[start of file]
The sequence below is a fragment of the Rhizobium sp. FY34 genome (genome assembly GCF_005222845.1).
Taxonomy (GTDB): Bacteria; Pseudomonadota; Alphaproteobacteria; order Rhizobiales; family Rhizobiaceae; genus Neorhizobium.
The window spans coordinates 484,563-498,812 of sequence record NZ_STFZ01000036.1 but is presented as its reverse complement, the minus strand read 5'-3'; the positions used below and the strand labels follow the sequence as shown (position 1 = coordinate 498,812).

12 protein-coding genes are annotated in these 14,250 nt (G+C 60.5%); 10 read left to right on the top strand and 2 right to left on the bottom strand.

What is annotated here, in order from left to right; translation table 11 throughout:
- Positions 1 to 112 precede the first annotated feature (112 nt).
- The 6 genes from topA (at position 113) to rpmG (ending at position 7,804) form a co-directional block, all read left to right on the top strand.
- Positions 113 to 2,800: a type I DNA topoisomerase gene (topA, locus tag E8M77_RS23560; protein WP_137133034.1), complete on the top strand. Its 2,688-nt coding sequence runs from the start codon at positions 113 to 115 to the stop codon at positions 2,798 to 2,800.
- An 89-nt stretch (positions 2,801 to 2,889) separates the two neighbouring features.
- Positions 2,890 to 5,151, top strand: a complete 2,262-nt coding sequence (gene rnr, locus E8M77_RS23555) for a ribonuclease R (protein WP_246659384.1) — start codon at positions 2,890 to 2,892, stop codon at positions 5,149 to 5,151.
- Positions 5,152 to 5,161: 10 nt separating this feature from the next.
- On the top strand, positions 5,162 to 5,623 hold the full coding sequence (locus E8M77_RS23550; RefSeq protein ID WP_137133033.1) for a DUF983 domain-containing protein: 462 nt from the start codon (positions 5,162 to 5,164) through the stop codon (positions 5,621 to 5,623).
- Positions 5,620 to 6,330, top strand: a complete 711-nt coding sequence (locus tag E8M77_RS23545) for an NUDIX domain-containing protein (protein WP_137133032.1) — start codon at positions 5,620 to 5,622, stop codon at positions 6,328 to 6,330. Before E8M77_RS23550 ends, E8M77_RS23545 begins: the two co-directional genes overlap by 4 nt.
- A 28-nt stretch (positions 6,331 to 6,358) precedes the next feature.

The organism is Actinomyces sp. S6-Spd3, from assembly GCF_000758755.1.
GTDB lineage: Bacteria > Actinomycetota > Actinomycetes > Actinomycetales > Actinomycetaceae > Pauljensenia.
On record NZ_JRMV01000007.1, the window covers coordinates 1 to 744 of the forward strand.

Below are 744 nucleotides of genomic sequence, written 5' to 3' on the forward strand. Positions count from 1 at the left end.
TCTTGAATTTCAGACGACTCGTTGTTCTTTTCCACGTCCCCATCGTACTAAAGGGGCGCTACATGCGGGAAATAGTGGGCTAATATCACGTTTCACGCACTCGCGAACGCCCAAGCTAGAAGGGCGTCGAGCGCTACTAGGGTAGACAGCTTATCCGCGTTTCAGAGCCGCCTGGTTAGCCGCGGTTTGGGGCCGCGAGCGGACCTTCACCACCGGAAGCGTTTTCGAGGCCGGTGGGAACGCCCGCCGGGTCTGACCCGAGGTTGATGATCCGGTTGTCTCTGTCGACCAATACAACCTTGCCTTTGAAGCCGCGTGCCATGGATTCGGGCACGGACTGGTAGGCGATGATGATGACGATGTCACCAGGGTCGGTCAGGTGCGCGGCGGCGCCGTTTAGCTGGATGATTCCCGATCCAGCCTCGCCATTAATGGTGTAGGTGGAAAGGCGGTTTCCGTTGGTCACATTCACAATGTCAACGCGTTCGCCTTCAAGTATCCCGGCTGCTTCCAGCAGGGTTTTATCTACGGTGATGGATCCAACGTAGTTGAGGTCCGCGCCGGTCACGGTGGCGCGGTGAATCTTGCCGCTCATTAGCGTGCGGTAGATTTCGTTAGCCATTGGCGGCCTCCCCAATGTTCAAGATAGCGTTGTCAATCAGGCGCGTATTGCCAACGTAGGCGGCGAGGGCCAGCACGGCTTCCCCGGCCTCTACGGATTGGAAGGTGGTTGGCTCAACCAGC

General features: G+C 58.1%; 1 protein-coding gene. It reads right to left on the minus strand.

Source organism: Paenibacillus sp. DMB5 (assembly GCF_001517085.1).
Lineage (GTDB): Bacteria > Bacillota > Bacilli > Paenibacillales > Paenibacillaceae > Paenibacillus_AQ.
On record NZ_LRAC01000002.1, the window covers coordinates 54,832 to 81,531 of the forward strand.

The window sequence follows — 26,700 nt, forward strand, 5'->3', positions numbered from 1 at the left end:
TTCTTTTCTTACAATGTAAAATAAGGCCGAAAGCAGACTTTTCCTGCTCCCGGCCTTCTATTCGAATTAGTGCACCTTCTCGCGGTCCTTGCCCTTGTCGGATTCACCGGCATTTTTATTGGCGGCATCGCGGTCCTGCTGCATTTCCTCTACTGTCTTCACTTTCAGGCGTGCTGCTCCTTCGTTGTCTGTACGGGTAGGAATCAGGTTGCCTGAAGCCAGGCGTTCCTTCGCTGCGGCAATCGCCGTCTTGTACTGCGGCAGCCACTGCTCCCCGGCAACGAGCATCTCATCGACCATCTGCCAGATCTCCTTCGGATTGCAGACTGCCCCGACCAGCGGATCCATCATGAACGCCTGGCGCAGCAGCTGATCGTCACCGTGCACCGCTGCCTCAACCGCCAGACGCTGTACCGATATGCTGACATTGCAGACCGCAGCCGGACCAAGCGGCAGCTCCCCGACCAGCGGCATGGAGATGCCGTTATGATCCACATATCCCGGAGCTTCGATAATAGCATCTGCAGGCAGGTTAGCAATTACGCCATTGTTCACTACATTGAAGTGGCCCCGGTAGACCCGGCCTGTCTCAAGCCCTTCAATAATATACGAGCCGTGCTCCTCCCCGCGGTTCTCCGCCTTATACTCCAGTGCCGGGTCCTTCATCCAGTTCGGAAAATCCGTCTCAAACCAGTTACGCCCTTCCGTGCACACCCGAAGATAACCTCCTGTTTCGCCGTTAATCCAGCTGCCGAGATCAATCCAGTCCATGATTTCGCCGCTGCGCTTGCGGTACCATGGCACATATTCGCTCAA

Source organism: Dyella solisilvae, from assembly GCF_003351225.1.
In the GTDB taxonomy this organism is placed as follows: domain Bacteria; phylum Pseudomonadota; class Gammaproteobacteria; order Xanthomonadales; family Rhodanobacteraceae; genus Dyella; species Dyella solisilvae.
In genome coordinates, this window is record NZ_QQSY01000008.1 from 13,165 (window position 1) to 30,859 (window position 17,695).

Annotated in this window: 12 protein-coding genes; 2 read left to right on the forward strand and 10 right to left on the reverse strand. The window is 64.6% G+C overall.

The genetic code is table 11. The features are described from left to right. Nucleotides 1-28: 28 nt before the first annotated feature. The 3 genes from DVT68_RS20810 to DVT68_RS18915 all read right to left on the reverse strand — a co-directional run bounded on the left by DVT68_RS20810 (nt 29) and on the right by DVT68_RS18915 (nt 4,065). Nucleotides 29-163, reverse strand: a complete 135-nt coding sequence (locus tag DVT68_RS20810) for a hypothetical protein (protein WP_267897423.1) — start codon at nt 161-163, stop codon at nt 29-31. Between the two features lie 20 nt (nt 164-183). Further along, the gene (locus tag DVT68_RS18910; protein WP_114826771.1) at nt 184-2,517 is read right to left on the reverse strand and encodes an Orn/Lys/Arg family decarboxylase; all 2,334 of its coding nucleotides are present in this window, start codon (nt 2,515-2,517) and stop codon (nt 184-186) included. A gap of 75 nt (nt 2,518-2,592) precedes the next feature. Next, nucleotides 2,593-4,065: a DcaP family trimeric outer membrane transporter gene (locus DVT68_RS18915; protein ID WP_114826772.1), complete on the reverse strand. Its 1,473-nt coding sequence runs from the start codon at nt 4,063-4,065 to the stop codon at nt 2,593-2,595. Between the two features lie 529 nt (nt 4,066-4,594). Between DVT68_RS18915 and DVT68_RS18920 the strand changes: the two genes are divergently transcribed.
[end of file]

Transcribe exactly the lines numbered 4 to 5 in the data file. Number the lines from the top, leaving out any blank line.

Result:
12 protein-coding genes are annotated in these 14,250 nt (G+C 60.5%); 10 read left to right on the top strand and 2 right to left on the bottom strand.

What is annotated here, in order from left to right; translation table 11 throughout: